- Holladay S, Sharova L, Smith BJ, Gogal Jr RM, Ward DL, Blaylock BL. Nonspecific stimulation of the maternal immune system. I. Effects on teratogeninduced fetal malformations. Teratology 2000;62:413--19.
- Yitzhakie D, Torchinsky A, Savion S, Toder V. Maternal immunopotentiation affects the teratogenic response to hyperthermia. J Reprod Immunol 1999;45:49--66.
- Ryan MA, Smith TC, Sevick CJ. Birth defects among infants born to women who received anthrax vaccine in pregnancy. Am J Epidemiol 2008;168:434--42.
- Wiesen AR, Littell CT. Relationship between pre-pregnancy anthrax vaccination and pregnancy and birth outcomes among U.S. Army women. JAMA 2002;287:1556--60.
- Healy C, Baker C. Prospects for prevention of childhood infections by maternal immunization. Curr Opin Infect Dis 2006;19:271--6.
- CDC. General recommendations on immunization: recommendations of the Advisory Committee on Immunization Practices (ACIP). MMWR 2006;55(No. RR-15).
- Jefferson T, Rudin M, Di Pietrantonj C. Adverse events after immunisation with aluminium-containing DTP vaccines: systematic review of the evidence. Lancet Infect Dis 2004;4:84--90.
- Grabenstein J. ImmunoFacts: Vaccines and immunologic drugs. Saint Louis, MO: Facts and Comparisons; 2000.
- Shepard CW, Soriano-Gabarro M, Zell ER, et al. Antimicrobial postexposure prophylaxis for anthrax: adverse events and adherence. Emerg Infect Dis 2002;8:1124--32.
- Nightingale SL, Prasher JM, Simonson S. Emergency Use Authorization (EUA) to enable use of needed products in civilian and military emergencies, United States. Emerg Infect Dis 2007;13:1046--51.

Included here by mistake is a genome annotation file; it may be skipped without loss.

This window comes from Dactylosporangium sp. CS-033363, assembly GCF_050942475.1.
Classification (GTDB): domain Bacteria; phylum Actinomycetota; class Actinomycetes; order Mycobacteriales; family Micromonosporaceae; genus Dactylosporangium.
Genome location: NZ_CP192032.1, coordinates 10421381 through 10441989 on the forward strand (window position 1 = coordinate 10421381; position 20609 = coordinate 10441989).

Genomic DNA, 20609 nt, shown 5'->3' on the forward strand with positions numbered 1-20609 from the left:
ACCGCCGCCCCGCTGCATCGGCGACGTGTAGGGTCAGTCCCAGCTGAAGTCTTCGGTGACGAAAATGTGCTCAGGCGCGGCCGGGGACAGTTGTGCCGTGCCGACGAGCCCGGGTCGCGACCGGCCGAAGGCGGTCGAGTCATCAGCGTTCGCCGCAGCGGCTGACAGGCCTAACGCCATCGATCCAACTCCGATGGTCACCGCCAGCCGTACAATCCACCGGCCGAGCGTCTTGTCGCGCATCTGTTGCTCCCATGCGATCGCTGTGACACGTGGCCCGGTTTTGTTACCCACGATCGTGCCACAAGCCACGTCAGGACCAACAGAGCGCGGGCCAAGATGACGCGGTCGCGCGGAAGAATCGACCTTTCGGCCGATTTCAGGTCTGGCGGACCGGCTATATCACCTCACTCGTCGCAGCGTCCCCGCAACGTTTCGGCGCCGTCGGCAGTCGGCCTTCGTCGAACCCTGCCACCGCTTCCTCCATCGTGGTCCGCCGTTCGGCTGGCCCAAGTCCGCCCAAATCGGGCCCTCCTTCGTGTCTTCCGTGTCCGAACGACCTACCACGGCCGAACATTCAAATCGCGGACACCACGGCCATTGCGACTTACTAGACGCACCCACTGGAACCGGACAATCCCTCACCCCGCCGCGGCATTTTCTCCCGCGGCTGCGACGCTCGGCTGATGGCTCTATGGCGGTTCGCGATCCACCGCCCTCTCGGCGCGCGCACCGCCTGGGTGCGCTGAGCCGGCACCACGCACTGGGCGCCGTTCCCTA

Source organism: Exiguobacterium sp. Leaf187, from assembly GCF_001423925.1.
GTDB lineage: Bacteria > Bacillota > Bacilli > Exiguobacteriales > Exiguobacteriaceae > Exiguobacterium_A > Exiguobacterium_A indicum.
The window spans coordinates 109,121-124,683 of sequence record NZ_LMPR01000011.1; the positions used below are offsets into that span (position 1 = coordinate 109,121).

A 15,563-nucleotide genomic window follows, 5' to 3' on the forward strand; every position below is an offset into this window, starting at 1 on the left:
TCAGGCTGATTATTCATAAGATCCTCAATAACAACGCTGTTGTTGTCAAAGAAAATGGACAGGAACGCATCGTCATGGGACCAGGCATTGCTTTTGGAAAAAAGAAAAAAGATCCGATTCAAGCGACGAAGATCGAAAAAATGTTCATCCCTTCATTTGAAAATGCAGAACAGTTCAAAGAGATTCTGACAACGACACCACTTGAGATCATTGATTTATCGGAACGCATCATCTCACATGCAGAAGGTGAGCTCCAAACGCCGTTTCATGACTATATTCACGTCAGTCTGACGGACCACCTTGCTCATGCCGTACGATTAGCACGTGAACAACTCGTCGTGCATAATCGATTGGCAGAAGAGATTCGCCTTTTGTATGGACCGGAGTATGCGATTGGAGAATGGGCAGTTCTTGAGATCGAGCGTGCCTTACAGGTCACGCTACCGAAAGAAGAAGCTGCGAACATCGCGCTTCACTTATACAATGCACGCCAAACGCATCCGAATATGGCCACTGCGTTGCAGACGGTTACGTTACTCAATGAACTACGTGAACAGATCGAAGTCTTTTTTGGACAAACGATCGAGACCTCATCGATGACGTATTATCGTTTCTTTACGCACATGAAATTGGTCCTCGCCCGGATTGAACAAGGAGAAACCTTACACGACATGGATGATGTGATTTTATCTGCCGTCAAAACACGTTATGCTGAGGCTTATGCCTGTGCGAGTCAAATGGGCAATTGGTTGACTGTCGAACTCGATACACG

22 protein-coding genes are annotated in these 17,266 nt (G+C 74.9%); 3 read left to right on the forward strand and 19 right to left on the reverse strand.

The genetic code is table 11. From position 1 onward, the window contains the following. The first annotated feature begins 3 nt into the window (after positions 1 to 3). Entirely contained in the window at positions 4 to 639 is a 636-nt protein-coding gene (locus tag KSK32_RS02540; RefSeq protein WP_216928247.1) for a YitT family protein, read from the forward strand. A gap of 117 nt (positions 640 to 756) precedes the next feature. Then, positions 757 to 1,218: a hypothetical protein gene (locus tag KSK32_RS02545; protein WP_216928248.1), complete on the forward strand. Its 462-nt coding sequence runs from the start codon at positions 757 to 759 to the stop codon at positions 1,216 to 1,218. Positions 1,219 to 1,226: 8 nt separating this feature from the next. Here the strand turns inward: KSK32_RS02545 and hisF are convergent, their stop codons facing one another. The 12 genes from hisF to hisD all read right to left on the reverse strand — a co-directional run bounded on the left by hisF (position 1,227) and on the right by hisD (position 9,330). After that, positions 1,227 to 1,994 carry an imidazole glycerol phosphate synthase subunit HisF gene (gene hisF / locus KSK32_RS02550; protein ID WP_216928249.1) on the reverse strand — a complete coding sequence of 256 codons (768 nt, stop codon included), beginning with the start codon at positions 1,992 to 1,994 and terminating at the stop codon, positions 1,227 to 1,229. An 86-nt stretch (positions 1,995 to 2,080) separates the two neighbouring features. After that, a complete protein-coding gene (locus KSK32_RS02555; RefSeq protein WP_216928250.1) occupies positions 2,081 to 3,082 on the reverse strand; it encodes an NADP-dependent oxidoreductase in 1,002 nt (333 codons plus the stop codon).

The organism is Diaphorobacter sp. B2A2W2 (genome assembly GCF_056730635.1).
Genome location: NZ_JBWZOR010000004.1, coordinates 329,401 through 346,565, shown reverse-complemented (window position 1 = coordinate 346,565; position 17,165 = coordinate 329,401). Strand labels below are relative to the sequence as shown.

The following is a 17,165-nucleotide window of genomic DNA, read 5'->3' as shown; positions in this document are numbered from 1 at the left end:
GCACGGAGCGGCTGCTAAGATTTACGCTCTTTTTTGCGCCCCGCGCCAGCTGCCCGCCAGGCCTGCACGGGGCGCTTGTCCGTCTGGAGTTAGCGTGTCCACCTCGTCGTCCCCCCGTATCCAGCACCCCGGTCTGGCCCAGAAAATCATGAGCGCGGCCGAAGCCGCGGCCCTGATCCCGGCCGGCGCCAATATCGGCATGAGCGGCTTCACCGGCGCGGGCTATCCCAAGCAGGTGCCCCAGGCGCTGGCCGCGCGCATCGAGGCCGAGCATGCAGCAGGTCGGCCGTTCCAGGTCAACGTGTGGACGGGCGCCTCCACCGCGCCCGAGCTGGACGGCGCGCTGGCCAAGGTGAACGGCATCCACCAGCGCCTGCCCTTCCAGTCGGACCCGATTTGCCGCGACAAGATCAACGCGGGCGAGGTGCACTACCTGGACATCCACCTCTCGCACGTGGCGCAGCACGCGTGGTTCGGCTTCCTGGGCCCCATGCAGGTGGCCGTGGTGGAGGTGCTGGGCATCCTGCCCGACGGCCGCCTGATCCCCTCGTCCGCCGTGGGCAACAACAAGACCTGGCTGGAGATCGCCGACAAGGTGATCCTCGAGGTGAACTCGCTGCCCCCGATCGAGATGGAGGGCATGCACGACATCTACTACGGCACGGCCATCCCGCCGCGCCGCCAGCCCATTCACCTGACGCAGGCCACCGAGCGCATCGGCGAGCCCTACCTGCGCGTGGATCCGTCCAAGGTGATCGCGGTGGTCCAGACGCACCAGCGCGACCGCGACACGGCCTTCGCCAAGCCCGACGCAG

- Stern EJ, Uhde KB, Shadomy SV, Messonnier N. Conference report on public health and clinical guidelines for anthrax. Emerg Infect Dis 2008;14.
- Meyerhoff A, Albrecht R, Meyer JM, Dionne P, Higgins K, Murphy D. U.S. Food and Drug Administration approval of ciprofloxacin hydrochloride for management of postexposure inhalational anthrax. Clin Infect Dis 2004;39:303--8.
- Food and Drug Administration. Prescription drug products: doxycycline and penicillin G procaine administration for inhalational anthrax (post-exposure). Federal Reg 2001;66:55679--82.
- Turnbull PC, Sirianni NM, LeBron CI, et al. MICs of selected antibiotics for Bacillus anthracis, Bacillus cereus, Bacillus thuringiensis, and Bacillus mycoides from a range of clinical and environmental sources as determined by the Etest. J Clin Microbiol 2004;42:3626--34.
- Shapiro LE, Knowles SR, Shear NH. Comparative safety of tetracycline, minocycline, and doxycycline. Arch Dermatol 1997;133:1224--30.
- Davis H, McGoodwin E, Reed TG. Anaphylactoid reactions reported after treatment with ciprofloxacin. Ann Intern Med 1989;111:1041--3.
- Cavallo J, Ramisse F, Girardet M, Vaissaire J, Mock M, Hernandez E. Antibiotic susceptibilities of 96 isolates of Bacillus anthracis isolated in France between 1994 and 2000. Antimicrob Agents Chemother 2002;46:2307--9.
- Coker P, Smith K, Hugh-Jones M. Antimicrobial susceptibilities of diverse Bacillus anthracis isolates. Antimicrob Agents Chemother 2002;46:3843--5.
- Lightfoot N, Scott R, Turnbull B. Antimicrobial susceptibility of Bacillus anthracis. Salisbury Med Bull 1990;68(Suppl):95--8.
- Gochenour WS Jr, Sawyer WD, Henderson JE, Gleiser CA, Kuehne RW, Tigertt WD. On the recognition and therapy of simian woolsorter's disease. J Hyg (Lond) 1963;61:317--22.
- Garau J. Why do we need to eradicate pathogens in respiratory tract infections? Int J Infect Dis 2003;7(Suppl 1):S5--12.
- Turnidge J. The pharmacodynamics of Beta-lactams. Clin Infect Dis 1998;27:10--22.
- Bakici MZ, Elaldi N, Bakir M, Dökmetaş I, Erandaç M, Turan M. Antimicrobial susceptibility of Bacillus anthracis in an endemic area. Scand J Infect Dis 2002;34:564--6.
- Luna V, King DS, Gulledge J, Cannons AC, Amuso PT, Cattani J. Susceptibility of Bacillus anthracis, Bacillus cereus, Bacillus mycoides, Bacillus pseudomycoides, and Bacillus thuringiensis to 24 antimicrobials using Sensititre automated microbroth dilution and Etest agar gradient diffusion methods. J Antimicrob Chemother 2007;60:555--67.
- Josefsson K, Bergan T. Pharmacokinetics of phenoxymethylpenicillin in volunteers. Chemotherapy 1982;28:241--6.